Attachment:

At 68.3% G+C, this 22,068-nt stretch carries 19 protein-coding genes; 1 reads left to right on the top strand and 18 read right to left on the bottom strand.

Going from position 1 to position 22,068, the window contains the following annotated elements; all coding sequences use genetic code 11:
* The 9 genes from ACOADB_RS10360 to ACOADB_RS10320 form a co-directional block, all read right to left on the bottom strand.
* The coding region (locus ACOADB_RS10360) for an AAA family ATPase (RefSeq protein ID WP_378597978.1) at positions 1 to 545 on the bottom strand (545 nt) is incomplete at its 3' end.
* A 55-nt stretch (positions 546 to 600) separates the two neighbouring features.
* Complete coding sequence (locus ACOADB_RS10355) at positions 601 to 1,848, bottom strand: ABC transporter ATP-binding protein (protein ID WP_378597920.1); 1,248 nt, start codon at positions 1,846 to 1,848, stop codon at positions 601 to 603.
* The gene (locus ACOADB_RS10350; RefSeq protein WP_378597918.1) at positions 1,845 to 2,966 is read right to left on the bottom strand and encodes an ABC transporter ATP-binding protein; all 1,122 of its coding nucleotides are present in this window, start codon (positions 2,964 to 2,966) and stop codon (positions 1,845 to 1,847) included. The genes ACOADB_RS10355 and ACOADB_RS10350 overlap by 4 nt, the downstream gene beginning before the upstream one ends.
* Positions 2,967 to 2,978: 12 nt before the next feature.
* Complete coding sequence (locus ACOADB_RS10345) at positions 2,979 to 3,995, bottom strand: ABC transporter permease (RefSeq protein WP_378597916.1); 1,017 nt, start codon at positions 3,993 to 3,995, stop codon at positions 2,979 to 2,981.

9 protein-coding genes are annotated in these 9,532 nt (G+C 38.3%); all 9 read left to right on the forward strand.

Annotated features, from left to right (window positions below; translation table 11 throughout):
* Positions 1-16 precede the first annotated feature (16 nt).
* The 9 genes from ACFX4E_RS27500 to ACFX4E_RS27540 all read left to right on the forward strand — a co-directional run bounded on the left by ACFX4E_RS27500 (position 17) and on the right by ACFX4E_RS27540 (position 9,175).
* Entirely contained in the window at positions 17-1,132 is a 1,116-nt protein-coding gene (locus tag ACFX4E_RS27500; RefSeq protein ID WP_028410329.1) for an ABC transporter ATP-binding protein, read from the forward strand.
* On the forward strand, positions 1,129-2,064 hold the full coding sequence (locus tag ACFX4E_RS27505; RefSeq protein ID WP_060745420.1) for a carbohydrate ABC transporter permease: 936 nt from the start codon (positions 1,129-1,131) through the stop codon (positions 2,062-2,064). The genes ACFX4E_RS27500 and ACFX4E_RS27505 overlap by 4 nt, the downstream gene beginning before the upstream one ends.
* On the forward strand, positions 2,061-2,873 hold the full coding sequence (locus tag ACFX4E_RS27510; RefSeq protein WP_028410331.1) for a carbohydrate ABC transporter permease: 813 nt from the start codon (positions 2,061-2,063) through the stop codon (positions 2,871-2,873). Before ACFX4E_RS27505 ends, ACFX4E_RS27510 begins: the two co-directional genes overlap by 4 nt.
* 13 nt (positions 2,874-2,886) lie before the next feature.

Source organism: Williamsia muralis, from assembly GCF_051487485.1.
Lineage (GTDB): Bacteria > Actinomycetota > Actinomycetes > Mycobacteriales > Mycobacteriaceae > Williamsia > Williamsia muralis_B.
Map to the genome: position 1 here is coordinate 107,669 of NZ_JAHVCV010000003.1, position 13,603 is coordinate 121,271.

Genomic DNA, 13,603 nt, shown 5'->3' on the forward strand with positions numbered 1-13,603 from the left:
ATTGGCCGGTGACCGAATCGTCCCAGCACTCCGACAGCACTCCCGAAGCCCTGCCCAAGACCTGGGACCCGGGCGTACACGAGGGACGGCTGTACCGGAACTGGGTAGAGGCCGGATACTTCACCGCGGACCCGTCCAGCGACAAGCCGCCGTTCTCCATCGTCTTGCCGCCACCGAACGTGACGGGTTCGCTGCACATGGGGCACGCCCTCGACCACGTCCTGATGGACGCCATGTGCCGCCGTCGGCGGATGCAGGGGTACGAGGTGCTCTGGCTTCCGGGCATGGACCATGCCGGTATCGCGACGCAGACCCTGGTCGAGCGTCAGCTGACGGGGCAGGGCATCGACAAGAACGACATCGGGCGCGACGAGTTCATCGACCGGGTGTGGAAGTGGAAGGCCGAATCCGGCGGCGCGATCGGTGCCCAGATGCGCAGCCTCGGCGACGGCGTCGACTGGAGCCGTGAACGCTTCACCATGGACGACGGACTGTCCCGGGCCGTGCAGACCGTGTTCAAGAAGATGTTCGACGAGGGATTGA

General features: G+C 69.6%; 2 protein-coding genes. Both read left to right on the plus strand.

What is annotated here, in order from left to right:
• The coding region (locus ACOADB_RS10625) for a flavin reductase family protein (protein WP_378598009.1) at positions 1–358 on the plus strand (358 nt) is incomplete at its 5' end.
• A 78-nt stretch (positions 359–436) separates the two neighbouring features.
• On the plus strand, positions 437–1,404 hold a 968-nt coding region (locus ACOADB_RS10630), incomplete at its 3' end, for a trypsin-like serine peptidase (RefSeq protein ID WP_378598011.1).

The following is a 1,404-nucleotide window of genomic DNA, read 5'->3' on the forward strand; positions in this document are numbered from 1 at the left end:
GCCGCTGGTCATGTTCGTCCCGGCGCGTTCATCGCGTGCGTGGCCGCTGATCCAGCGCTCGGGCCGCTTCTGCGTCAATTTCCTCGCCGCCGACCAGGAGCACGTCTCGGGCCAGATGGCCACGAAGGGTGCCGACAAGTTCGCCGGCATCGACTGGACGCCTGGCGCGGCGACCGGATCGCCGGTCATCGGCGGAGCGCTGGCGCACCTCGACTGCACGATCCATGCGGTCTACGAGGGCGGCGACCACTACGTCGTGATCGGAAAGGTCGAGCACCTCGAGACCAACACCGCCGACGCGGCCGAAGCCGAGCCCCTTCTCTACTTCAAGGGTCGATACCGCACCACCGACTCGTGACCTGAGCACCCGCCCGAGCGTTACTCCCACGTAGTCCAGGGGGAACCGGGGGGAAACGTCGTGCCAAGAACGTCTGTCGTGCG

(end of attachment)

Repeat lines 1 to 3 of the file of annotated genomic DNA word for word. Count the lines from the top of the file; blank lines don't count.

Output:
At 68.3% G+C, this 22,068-nt stretch carries 19 protein-coding genes; 1 reads left to right on the top strand and 18 read right to left on the bottom strand.

Going from position 1 to position 22,068, the window contains the following annotated elements; all coding sequences use genetic code 11:
* The 9 genes from ACOADB_RS10360 to ACOADB_RS10320 form a co-directional block, all read right to left on the bottom strand.